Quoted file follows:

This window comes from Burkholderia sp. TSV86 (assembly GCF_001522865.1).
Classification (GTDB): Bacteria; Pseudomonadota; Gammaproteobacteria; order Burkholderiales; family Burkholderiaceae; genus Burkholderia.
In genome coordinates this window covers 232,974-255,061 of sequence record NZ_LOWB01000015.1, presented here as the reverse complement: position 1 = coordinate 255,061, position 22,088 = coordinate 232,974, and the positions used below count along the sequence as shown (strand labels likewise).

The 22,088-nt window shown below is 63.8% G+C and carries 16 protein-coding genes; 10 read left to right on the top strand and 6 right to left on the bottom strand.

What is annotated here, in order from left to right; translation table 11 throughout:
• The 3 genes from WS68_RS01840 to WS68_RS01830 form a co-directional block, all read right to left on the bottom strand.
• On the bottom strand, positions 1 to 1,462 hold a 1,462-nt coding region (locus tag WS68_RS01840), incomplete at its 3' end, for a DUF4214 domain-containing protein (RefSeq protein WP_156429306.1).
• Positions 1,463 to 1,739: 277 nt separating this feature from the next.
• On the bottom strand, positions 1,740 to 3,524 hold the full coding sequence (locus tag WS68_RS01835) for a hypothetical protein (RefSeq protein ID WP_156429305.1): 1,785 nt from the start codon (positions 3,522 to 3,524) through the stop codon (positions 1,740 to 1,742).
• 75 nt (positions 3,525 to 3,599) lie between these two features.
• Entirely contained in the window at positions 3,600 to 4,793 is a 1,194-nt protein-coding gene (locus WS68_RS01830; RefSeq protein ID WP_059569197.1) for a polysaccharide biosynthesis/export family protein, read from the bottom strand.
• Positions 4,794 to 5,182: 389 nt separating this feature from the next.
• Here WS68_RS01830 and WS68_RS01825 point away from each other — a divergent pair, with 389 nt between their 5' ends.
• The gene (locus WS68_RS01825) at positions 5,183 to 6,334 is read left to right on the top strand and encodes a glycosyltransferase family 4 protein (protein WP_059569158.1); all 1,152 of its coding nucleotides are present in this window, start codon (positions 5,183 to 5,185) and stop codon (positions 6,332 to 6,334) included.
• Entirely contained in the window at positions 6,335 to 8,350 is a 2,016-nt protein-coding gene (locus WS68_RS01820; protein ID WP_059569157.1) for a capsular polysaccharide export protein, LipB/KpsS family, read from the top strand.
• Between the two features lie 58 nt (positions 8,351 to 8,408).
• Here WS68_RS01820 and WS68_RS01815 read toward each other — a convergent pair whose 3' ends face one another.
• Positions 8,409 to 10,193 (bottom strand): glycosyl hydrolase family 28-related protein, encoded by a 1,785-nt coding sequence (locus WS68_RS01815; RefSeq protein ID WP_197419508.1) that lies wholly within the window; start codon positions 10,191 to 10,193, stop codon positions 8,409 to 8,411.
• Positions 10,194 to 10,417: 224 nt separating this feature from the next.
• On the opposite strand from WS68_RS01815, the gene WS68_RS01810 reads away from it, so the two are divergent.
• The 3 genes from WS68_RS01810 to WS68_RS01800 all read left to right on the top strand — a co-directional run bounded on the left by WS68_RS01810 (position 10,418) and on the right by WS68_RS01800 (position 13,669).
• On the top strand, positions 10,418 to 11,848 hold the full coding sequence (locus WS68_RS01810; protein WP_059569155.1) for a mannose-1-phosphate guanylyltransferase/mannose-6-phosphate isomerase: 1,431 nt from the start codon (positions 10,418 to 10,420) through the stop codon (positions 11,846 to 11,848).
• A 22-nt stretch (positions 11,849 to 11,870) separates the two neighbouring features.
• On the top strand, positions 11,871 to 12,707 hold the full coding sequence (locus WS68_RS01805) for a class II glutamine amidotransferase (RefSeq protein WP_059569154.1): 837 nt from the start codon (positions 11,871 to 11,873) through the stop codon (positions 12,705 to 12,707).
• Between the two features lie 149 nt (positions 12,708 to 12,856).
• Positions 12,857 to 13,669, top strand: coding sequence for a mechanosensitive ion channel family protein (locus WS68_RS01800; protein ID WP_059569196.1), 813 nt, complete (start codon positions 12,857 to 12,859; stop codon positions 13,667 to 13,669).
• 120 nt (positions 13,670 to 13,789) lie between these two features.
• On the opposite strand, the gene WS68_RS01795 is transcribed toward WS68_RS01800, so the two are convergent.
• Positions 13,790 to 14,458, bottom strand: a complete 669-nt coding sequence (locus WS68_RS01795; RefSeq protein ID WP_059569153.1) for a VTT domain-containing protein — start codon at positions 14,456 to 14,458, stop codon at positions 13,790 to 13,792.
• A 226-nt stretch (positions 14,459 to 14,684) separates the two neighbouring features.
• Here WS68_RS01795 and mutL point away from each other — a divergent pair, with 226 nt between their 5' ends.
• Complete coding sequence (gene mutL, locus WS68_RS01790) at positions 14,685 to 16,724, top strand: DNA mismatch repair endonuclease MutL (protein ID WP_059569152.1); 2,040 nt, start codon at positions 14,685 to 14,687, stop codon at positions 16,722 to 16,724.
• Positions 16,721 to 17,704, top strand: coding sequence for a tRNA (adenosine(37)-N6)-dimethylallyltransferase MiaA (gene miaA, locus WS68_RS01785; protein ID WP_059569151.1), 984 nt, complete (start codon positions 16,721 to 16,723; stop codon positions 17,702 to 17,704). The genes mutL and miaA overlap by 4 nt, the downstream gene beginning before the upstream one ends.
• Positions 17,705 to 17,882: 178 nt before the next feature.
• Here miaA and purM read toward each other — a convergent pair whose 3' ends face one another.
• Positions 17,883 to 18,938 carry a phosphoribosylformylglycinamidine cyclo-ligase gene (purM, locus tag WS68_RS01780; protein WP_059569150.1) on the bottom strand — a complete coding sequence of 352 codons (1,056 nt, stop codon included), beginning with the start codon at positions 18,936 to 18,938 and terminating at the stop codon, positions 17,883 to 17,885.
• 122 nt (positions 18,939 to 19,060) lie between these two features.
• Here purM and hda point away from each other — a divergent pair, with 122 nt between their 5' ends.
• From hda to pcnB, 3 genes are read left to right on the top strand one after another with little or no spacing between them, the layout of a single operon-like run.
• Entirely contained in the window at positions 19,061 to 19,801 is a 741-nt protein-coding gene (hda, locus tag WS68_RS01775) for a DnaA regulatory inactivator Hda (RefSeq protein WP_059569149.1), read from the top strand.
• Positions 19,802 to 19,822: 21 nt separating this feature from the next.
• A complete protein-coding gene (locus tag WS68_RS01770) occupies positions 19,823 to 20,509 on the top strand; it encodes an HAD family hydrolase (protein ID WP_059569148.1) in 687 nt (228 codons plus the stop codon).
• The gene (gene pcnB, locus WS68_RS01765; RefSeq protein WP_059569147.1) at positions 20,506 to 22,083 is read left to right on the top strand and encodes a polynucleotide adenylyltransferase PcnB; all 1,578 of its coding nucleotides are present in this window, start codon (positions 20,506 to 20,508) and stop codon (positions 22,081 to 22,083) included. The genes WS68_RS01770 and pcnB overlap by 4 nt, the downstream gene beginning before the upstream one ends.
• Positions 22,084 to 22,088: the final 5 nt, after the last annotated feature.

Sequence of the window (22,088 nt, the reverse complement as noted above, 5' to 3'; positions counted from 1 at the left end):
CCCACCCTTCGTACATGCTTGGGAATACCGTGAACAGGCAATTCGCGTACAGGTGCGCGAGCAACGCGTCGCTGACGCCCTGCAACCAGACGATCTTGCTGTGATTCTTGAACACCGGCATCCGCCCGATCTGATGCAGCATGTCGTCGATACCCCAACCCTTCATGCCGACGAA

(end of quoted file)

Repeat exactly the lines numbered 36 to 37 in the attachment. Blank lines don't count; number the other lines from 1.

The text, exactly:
• Positions 17,883 to 18,938 carry a phosphoribosylformylglycinamidine cyclo-ligase gene (purM, locus tag WS68_RS01780; protein WP_059569150.1) on the bottom strand — a complete coding sequence of 352 codons (1,056 nt, stop codon included), beginning with the start codon at positions 18,936 to 18,938 and terminating at the stop codon, positions 17,883 to 17,885.
• 122 nt (positions 18,939 to 19,060) lie between these two features.